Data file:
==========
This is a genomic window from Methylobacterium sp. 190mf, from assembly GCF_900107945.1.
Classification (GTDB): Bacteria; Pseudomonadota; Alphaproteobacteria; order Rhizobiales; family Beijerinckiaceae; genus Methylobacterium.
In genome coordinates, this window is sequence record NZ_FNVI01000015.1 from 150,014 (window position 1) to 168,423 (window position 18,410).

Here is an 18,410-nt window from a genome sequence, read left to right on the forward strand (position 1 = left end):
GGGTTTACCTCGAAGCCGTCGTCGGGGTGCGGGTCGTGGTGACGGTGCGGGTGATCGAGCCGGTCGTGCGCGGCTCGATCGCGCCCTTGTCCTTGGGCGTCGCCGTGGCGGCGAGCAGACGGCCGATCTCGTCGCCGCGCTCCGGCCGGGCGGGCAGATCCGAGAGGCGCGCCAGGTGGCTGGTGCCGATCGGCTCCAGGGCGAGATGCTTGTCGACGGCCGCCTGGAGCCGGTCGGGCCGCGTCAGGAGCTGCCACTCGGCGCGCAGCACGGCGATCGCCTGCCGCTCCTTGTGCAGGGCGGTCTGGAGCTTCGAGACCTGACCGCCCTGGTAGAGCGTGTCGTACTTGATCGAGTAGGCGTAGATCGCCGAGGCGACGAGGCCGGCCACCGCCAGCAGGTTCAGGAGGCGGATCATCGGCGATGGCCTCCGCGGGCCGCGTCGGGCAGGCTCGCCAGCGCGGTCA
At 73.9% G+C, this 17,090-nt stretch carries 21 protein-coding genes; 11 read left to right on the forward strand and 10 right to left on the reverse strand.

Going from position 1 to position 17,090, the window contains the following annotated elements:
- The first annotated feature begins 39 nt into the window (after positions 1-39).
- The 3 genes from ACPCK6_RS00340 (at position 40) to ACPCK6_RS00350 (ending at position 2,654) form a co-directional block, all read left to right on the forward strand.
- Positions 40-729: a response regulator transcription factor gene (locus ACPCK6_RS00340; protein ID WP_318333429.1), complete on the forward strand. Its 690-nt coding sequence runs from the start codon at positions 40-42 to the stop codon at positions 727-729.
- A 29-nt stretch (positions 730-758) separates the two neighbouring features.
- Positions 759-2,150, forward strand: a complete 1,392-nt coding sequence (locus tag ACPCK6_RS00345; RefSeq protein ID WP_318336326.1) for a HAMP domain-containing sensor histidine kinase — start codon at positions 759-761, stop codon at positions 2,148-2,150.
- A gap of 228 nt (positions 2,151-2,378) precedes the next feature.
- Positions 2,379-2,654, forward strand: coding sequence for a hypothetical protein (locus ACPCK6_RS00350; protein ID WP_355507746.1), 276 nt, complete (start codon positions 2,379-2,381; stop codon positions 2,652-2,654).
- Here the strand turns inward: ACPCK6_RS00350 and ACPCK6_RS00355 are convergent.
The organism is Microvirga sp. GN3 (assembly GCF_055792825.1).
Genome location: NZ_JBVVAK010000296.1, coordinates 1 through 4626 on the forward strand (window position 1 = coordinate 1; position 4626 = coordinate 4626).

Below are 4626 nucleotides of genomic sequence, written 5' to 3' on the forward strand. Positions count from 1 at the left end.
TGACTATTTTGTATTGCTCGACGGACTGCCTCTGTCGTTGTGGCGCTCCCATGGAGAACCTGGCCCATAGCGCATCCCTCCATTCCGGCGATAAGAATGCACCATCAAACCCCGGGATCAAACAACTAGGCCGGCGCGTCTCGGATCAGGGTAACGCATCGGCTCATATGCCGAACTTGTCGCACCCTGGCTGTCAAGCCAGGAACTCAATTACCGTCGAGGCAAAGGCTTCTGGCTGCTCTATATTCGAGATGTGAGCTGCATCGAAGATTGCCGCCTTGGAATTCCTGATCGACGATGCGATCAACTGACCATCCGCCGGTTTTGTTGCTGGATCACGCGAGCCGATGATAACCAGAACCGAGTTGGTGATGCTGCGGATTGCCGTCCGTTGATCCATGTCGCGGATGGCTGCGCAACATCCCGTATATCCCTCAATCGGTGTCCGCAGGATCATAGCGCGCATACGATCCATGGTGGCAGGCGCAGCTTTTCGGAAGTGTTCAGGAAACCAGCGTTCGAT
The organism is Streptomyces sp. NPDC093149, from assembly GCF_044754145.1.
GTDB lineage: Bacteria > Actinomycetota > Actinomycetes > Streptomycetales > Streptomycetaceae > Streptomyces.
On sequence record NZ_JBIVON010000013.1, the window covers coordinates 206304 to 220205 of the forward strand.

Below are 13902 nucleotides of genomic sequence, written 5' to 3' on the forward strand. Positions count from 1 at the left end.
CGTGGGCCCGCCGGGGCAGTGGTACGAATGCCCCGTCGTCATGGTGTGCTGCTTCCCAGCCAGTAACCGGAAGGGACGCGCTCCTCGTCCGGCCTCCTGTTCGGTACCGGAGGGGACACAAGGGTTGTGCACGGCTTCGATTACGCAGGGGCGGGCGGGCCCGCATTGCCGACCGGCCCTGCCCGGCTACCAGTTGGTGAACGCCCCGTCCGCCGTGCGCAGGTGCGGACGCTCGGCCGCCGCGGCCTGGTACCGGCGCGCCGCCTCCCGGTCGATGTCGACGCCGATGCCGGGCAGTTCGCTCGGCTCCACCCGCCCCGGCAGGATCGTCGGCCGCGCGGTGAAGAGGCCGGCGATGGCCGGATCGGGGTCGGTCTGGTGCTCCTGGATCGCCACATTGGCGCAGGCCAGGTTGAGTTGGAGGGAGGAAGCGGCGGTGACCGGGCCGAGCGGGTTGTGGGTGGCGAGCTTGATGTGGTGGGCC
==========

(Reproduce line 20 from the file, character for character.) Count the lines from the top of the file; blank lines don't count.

The organism is Streptomyces sp. NPDC093149, from assembly GCF_044754145.1.